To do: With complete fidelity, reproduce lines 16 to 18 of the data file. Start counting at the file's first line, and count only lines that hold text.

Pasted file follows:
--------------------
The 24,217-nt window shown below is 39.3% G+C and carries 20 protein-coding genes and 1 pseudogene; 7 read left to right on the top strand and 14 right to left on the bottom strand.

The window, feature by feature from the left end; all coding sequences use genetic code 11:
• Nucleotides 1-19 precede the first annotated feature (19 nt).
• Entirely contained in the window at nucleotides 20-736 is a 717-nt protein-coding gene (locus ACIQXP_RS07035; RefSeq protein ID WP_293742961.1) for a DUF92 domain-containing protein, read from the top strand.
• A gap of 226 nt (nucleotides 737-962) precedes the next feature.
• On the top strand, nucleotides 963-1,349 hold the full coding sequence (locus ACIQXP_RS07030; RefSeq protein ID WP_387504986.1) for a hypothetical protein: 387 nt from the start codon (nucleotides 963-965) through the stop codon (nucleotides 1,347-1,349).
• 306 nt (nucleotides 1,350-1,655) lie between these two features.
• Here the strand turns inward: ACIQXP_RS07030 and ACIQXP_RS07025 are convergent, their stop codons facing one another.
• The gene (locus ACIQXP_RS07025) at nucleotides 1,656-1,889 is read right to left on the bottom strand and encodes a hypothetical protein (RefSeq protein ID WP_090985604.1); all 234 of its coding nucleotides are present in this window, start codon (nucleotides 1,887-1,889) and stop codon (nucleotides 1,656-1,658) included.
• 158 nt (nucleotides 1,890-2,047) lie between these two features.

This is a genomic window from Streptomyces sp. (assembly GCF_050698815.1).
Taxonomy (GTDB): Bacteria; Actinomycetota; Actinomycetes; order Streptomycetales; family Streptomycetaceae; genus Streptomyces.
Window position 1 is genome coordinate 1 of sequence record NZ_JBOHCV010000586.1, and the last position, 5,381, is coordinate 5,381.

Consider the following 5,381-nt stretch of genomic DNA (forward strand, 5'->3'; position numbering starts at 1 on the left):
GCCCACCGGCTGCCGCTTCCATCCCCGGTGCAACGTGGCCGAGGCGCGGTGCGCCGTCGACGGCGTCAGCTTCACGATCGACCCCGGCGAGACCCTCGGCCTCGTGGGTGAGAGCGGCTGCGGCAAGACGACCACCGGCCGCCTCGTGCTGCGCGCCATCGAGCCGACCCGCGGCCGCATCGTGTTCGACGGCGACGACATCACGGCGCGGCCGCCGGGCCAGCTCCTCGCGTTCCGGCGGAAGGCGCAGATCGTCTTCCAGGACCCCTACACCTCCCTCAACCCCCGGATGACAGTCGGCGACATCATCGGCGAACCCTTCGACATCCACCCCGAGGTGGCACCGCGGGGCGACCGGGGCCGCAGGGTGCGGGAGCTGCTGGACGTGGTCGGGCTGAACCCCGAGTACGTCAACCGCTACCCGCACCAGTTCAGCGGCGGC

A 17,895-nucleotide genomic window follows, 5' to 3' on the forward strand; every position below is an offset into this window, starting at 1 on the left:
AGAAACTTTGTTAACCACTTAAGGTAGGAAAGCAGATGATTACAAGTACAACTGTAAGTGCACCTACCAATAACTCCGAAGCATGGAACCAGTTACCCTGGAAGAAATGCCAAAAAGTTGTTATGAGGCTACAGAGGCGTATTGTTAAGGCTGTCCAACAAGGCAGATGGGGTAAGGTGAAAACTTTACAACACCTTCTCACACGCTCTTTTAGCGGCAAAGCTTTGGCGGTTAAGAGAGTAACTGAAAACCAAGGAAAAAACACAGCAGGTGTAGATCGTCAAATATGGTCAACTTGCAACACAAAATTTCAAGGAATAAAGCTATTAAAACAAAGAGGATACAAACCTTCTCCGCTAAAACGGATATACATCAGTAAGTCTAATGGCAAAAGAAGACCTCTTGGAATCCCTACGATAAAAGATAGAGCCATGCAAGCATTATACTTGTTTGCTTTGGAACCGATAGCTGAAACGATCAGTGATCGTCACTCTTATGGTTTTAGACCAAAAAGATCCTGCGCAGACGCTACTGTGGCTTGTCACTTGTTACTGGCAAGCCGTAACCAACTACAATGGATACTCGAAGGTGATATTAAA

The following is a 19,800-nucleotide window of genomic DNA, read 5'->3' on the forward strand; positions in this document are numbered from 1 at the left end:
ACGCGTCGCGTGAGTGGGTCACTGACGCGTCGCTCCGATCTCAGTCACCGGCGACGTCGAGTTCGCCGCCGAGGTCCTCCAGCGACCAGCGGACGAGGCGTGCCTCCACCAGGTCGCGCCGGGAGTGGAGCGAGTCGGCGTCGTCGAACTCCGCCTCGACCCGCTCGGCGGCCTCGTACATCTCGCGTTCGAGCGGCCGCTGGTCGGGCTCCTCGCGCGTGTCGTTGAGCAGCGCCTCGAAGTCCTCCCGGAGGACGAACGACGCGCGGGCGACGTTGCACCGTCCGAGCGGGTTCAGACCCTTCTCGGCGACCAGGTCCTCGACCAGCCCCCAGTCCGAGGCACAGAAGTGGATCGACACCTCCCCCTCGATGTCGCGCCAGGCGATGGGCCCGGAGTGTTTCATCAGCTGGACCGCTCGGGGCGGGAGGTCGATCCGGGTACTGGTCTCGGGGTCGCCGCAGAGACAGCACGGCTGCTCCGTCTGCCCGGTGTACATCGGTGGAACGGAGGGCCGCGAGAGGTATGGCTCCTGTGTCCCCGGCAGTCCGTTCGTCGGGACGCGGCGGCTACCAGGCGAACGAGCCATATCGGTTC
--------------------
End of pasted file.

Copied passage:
A 17,895-nucleotide genomic window follows, 5' to 3' on the forward strand; every position below is an offset into this window, starting at 1 on the left:
AGAAACTTTGTTAACCACTTAAGGTAGGAAAGCAGATGATTACAAGTACAACTGTAAGTGCACCTACCAATAACTCCGAAGCATGGAACCAGTTACCCTGGAAGAAATGCCAAAAAGTTGTTATGAGGCTACAGAGGCGTATTGTTAAGGCTGTCCAACAAGGCAGATGGGGTAAGGTGAAAACTTTACAACACCTTCTCACACGCTCTTTTAGCGGCAAAGCTTTGGCGGTTAAGAGAGTAACTGAAAACCAAGGAAAAAACACAGCAGGTGTAGATCGTCAAATATGGTCAACTTGCAACACAAAATTTCAAGGAATAAAGCTATTAAAACAAAGAGGATACAAACCTTCTCCGCTAAAACGGATATACATCAGTAAGTCTAATGGCAAAAGAAGACCTCTTGGAATCCCTACGATAAAAGATAGAGCCATGCAAGCATTATACTTGTTTGCTTTGGAACCGATAGCTGAAACGATCAGTGATCGTCACTCTTATGGTTTTAGACCAAAAAGATCCTGCGCAGACGCTACTGTGGCTTGTCACTTGTTACTGGCAAGCCGTAACCAACTACAATGGATACTCGAAGGTGATATTAAA

The following is a 19,800-nucleotide window of genomic DNA, read 5'->3' on the forward strand; positions in this document are numbered from 1 at the left end: